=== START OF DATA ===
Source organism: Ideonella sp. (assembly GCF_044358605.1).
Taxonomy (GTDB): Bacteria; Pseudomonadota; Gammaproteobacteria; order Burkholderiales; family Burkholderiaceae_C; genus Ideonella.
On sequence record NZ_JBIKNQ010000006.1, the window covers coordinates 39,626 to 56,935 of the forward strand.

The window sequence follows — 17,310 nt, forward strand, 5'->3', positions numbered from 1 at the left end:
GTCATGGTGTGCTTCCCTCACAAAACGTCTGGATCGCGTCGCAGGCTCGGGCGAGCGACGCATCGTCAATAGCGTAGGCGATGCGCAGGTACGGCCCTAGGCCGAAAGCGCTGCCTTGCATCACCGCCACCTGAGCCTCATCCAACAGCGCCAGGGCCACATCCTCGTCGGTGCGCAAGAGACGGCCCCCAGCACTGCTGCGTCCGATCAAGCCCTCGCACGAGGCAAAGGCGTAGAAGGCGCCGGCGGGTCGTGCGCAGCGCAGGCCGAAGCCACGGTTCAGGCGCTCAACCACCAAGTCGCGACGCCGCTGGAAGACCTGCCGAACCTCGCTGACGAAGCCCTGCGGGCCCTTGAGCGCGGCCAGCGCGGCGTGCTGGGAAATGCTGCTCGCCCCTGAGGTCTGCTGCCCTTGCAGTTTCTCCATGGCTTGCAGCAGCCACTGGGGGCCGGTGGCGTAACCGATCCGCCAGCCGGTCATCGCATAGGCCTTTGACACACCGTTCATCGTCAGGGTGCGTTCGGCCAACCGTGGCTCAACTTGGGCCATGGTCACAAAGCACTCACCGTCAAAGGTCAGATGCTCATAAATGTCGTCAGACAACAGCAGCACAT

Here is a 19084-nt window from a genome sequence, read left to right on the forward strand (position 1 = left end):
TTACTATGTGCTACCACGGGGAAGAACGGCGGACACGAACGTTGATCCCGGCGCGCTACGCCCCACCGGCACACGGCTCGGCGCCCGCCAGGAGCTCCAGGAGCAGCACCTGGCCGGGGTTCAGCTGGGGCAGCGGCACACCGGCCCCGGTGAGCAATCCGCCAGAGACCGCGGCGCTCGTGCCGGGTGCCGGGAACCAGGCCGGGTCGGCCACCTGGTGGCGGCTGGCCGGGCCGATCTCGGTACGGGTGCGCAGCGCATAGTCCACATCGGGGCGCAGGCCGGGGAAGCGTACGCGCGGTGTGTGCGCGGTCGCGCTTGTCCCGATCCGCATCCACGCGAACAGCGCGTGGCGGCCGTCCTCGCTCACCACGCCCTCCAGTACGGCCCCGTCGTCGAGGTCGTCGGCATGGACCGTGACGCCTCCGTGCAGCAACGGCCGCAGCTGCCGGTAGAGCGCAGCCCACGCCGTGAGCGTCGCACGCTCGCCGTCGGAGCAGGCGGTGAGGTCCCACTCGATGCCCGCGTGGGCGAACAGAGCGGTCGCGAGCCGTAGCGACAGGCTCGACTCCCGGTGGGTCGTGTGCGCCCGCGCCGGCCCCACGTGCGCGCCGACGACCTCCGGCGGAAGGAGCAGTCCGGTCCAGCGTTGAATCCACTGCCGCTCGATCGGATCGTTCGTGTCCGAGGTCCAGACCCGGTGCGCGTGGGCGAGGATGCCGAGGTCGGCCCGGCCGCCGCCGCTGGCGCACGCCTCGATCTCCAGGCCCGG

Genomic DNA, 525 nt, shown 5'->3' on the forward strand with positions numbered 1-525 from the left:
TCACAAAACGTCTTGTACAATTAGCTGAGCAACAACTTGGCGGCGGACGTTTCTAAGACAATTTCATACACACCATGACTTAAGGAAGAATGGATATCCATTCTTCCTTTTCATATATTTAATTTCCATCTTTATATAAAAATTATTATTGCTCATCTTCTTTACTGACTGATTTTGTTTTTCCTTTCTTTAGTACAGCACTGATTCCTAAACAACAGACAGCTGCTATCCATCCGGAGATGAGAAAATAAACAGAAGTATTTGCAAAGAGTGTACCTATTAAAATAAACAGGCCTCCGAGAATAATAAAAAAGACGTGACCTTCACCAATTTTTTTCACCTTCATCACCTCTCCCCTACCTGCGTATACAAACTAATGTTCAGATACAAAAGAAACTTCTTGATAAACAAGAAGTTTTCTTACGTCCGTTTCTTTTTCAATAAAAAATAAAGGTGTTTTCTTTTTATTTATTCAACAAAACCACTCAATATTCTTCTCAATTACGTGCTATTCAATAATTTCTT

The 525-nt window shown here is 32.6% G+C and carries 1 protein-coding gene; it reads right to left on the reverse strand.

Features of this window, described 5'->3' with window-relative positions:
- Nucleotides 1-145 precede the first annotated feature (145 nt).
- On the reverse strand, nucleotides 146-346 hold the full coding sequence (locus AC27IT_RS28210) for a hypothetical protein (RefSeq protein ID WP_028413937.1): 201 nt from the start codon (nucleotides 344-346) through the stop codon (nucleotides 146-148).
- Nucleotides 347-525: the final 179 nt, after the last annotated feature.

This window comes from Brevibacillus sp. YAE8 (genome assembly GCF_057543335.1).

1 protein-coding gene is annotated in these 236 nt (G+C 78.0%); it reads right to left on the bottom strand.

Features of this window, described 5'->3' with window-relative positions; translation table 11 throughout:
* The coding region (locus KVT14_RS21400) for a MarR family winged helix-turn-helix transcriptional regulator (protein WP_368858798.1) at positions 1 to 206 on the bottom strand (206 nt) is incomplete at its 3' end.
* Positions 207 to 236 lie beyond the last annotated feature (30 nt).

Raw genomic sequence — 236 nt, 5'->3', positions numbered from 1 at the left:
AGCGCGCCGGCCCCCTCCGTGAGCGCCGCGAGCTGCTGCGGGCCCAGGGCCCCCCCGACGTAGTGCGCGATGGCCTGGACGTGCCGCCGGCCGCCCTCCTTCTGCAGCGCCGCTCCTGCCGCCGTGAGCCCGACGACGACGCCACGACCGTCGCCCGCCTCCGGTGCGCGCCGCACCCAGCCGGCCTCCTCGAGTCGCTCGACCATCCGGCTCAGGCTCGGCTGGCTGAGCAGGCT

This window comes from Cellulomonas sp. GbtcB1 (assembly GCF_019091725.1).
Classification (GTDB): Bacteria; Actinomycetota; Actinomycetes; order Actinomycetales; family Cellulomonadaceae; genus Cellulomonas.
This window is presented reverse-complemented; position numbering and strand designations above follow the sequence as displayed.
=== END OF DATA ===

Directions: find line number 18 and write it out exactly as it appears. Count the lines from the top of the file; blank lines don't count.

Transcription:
* The coding region (locus KVT14_RS21400) for a MarR family winged helix-turn-helix transcriptional regulator (protein WP_368858798.1) at positions 1 to 206 on the bottom strand (206 nt) is incomplete at its 3' end.